Thursday, February 17, 2011

19th Century Medical Practitioner Ads: “Warranted To Give Entire Satisfaction”

A Medieval Physician
Researchers often find ancestors and ancestral relations in the census with occupational titles that indicate they were medical practitioners of some sort; these listings therefore suggest to modern researchers that their ancestors pursued years of academic study at some college or university. 

That, however, is often more a case of wishful thinking on the part of the researcher than historical fact.  Consider for a moment the occupation of “dentist”, which now requires a thorough postgraduate education and professional licensing. 

That important “education and licensing” part was not always the case.

The first dental school in the United States – the Baltimore College of Dental Surgery -  was chartered in 1840. Prior to that year, practitioners who called themselves dentists were either trained by others already in the field (the best case scenario) or were completely self-trained (a not-infrequent state of affairs).

Chances are, Henry J. Boynton, who lived in Portland, Maine and self-identified as a “dentist” in the 1850 Federal census, did not have much in the way of formal dental education in the modern sense since he was already in his mid-30s when the first dentistry school opened its doors hundreds of miles away.

His census listing (below) shows that he was married to a young lady from Nova Scotia. The young child also listed, Isabella, age 2, was very likely his daughter.


Dr. Boynton’s practice was probably fairly financially successful since he was able to afford a full-page advertisement in the Portland, Maine 1850 – 1851 city directory (pictured below.)  

 Of course, the construction and insertion of “mineral teeth” on gold plates was no doubt both expensive (for the patient) and, for Boynton, highly profitable. And, of course, he guaranteed “entire satisfaction.”
Henry Boynton continued to practice dentistry in Portland for at least another decade.  Here is his 1860 listing. 

 Interestingly, during this period, his practice seems to have taken a decidedly “scientific” turn. We know this from the advertisements that Boynton placed weekly in “The Maine Temperance Journal”, an anti-alcohol newspaper with a statewide circulation edited by Darius Forbes and published in Portland by Brown Thurston.  The Journal described itself as “Devoted to Temperance, Agriculture, Education, Science and News.”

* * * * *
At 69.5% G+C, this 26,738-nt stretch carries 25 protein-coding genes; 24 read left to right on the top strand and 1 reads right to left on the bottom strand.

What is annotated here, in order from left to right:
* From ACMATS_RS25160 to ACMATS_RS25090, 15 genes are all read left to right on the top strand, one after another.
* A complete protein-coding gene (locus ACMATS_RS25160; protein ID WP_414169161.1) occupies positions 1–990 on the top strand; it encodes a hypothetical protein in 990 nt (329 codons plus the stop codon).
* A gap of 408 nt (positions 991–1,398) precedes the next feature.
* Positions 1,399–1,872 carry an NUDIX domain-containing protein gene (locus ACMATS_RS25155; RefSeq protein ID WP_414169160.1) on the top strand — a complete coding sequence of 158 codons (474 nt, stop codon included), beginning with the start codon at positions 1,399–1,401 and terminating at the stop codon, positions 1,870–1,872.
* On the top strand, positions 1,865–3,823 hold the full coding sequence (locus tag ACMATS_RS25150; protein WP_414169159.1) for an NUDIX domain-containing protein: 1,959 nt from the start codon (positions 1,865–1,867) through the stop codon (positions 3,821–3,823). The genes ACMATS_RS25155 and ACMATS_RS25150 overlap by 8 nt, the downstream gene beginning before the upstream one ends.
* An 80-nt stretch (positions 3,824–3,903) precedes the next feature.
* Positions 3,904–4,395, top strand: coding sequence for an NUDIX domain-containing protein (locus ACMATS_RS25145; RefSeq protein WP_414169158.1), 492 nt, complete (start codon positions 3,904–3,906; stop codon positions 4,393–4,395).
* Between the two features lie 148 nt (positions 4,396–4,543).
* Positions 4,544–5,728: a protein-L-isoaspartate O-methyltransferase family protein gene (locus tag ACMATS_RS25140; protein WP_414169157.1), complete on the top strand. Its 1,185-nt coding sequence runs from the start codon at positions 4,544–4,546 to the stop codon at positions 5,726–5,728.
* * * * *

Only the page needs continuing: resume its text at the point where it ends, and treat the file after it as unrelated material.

During this period, no display ads for Dr. Boynton appeared in the Portland city directory. He appeared to have chosen the newspaper as his primary advertising vehicle. Newspapers reached a much larger audience at a lower cost.  The small bit of code in the lower left hand corner of the ad means that he contracted for one year's worth of ads in each issue, starting on September 6th, 1858.
Despite his simple description of his occupation as “dentist” in the 1850 & 1860 censuses, Boynton’s newspaper ad showed that he was now calling himself an “electropathic physician.” While he still extracted teeth (now claiming to use shock-free electricity), he also claimed to treat diseases of the eye, ear, head, throat, lungs and chest. 
His ad from “The Maine Temperance Journal” newspaper of Thursday, 17 March 1859 is shown below:

 I wonder exactly what kind of “electropathic” equipment he had in his office and just how effective his “breathing apparatus to administer medicated vapors by inhalation” actually was?  Since he continued to advertise for more than a decade with the phrase “warranted to give entire satisfaction”, could it be that he may have been on to something?
More to the point, would it be a “covered service” under today’s health insurance plans?

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